Reichental added: “The BSIA’s Vacant Property Protection Section has had a keen interest in this problem as it affects many of our clients in the public and private sectors on a day-to-day basis. They’re working closely with the Association’s lobbying team to see what additional Government support or legislation might be provided in order to help address this issue.”

Protecting large areas of land

Protecting large areas of land can prove difficult, but there are a number of fairly simple and inexpensive measures that should be considered as it’s far better, and ultimately cheaper, to deter a person from entering land rather than having to subsequently evict them and restore the site.

As a minimum, the BSIA recommends the installation of strong metal gates with toughened steel padlocks and anti-lift hinges. If the site is vacant, block all vulnerable access points with concrete barriers. Secure the perimeter with strong fencing, posts, earth mounds or trenches and frequently check the site and the perimeter.

The BSIA also advises landlords of industrial units to put in place robust procedures to identify if the persons looking to rent a property are fit and proper to do so.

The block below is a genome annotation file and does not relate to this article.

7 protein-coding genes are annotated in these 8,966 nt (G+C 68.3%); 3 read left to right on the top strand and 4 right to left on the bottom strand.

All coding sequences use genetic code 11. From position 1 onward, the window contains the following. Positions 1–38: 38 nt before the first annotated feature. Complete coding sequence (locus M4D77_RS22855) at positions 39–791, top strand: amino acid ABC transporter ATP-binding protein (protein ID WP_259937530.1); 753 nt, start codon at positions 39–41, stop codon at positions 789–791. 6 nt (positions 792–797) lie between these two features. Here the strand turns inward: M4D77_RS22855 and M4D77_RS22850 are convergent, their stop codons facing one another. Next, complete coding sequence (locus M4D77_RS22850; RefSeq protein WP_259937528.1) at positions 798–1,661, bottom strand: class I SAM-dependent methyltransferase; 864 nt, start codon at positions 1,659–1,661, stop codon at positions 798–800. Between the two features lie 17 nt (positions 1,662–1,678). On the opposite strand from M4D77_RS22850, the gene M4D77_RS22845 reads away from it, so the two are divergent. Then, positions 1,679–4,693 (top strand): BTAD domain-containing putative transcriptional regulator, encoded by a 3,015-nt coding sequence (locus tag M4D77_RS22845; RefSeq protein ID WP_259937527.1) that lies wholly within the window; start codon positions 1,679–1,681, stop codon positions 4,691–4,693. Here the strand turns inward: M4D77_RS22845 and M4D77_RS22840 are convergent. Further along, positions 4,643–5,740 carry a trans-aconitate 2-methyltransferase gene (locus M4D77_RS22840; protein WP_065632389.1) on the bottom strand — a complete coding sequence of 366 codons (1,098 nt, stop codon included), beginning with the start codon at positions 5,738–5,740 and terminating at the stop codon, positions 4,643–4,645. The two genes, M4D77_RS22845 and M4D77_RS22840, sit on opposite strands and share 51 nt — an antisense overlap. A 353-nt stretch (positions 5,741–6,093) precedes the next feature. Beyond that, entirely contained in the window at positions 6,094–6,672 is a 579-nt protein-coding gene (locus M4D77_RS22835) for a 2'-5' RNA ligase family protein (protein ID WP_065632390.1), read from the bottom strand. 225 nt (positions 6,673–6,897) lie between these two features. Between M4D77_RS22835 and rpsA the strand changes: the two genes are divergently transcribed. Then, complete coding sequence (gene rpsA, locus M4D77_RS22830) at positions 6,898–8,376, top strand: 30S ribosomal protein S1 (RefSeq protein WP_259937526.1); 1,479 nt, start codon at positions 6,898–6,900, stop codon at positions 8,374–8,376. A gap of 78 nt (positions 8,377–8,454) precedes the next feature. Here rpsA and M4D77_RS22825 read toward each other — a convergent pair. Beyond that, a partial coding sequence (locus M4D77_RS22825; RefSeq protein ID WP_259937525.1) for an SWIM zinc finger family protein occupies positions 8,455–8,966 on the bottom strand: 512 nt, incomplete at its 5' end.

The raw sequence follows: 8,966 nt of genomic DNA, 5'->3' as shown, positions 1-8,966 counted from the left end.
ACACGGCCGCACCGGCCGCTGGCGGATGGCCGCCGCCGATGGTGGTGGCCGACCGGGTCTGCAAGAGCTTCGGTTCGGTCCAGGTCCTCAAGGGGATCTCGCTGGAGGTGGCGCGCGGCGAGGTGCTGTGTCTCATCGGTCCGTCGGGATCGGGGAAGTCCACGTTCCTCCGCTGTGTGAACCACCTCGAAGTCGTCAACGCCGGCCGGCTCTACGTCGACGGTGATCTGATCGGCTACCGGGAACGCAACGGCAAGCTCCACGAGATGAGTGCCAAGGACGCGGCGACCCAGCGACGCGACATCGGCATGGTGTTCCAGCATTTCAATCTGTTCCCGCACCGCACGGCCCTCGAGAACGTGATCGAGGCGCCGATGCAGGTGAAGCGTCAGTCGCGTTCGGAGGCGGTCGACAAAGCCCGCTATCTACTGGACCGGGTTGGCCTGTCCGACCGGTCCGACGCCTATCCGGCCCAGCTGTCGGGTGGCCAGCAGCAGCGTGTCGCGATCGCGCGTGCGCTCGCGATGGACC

It’s also worth contacting the police on 101 if there’s a suspicion that land is being illegally occupied, though police officers harbour only restricted powers to deal with people who breach civil law by trespassing. In certain circumstances, a direction to leave may be made and, in the event of non-compliance, arrests may follow.

However, the powers to remove trespassers are discretionary and will not be used by the police unless considered absolutely necessary. If trespassers don’t leave a site when requested to do so then landowners should go through the normal channels of civil recovery as quickly as possible to mitigate the potential damage and resulting costs.

*All figures quoted in this release have been provided by Dougie Barnett, head of mid-market and customer risk management at AXA Insurance